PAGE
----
Right here it seems a little fishy. There are very few times a manufacturer would actually prefer you to not deal with a retailer. Either (A) Capello didn't want me to let the people at Target know that the radio is busted because Target Corp would drop the hammer on Capello or (B) Capello knows that so many of the radios were manufactured with the defect that I would just be getting a replacement with the same problem.

I sent them my shipping information and within a week my UPS account notified me that I had a package on the way. At this point it is interesting to note that at no time did Capello require any proof that I purchased the product. I don't know if this was just the person I was dealing what but it seemed a bit odd.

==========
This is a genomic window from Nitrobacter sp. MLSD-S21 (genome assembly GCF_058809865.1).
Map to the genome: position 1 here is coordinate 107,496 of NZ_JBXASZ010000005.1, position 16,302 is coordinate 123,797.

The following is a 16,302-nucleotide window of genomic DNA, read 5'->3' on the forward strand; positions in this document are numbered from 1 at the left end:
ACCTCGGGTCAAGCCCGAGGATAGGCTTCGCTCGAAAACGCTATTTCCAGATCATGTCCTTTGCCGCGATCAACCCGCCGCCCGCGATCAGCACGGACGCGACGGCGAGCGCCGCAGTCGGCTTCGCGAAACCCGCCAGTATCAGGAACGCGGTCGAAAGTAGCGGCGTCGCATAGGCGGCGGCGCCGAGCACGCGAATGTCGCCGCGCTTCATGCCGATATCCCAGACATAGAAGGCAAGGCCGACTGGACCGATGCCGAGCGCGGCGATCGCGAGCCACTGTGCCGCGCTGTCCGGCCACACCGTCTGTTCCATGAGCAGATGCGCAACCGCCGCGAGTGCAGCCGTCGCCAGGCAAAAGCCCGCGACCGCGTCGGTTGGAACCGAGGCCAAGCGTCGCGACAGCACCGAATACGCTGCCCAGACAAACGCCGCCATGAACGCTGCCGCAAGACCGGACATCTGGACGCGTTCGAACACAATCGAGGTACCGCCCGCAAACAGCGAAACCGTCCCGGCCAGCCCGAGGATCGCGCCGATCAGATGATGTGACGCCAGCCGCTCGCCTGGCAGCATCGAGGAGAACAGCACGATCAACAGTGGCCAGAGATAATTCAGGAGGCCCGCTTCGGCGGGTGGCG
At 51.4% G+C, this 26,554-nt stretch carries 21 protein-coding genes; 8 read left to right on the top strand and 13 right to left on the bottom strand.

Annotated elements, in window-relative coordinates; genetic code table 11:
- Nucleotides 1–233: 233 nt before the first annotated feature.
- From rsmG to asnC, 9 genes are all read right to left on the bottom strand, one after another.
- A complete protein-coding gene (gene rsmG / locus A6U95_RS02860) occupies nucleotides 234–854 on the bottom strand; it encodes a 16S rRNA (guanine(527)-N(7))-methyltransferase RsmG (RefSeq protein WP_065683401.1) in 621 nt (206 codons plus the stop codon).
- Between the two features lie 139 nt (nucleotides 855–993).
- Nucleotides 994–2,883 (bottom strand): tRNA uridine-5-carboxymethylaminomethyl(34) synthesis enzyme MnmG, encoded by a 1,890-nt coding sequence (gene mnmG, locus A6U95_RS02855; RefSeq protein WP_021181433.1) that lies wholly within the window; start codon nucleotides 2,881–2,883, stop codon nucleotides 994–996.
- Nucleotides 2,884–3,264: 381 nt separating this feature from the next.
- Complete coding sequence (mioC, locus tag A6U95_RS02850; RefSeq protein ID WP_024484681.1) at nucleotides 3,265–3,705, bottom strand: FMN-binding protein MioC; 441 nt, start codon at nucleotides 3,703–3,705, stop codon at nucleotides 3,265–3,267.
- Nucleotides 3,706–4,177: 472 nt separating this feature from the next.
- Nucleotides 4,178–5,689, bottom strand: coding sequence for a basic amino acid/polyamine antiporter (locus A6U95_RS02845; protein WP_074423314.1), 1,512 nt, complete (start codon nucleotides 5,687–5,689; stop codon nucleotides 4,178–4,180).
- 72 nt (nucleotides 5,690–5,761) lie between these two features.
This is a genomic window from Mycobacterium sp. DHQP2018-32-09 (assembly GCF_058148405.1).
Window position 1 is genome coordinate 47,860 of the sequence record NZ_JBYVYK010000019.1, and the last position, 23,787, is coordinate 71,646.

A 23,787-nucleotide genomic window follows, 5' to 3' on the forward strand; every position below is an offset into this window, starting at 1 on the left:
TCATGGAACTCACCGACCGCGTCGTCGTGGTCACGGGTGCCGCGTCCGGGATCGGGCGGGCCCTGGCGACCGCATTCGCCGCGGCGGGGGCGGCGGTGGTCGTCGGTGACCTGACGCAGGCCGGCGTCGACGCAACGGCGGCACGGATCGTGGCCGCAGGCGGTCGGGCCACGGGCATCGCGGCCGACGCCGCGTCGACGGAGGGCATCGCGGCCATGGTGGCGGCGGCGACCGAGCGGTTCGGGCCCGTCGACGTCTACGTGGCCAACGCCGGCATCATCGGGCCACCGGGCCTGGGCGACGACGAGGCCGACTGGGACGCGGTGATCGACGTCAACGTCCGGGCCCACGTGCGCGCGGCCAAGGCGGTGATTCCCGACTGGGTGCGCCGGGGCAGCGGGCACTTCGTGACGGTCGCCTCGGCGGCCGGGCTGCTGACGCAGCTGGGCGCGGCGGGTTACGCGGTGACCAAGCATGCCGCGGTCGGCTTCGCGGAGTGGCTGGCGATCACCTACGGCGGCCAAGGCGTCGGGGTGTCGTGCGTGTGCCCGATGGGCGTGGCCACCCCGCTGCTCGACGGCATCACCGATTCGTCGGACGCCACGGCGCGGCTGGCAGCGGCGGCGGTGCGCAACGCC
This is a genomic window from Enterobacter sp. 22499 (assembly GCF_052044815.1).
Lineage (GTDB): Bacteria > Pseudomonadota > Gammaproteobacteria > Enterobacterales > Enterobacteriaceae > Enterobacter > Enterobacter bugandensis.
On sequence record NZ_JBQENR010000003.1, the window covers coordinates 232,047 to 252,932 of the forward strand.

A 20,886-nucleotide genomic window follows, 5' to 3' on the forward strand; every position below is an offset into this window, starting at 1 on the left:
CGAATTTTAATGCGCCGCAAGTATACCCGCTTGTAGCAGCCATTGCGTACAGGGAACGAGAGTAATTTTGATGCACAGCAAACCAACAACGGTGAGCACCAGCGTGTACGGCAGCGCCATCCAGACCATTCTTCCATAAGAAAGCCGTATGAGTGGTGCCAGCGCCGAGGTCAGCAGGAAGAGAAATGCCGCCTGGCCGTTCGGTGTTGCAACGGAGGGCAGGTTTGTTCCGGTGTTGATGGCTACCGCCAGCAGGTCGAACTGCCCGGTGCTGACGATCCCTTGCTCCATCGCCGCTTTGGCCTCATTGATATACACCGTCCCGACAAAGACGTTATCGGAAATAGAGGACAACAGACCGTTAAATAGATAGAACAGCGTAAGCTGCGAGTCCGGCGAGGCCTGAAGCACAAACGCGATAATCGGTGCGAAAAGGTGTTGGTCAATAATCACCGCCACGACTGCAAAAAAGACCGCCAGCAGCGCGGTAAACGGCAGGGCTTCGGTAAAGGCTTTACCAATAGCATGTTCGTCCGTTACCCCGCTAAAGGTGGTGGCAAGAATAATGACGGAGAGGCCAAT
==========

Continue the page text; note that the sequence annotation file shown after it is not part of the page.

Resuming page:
On Friday I came home to the usual UPS yellow sticker on my window that a package from "Life lab" had been attempted to be delivered but wasn't because it required someone show an ID verifying that they were over the age of 21. Life Lab sent something that is potentially adult in nature? I asked my wife if she ordered a cloning kit or something potentially dangerous but she didn't. I looked up the tracking numbers and sure enough it was the replacement alarm clock. I don't know who Life Lab is or what branch of theirs is Capello and I don't really care.

The bigger question is why did Capello send me my replacement CR21 requiring an adult's signature. It is just an alarm clock after all. If I had suspected that they would do such a thing I would have had it shipped to my work place where people are accepting packages all day long. But no. It was just an alarm clock. I couldn't suspect that they'd send it anything other than baseline shipping.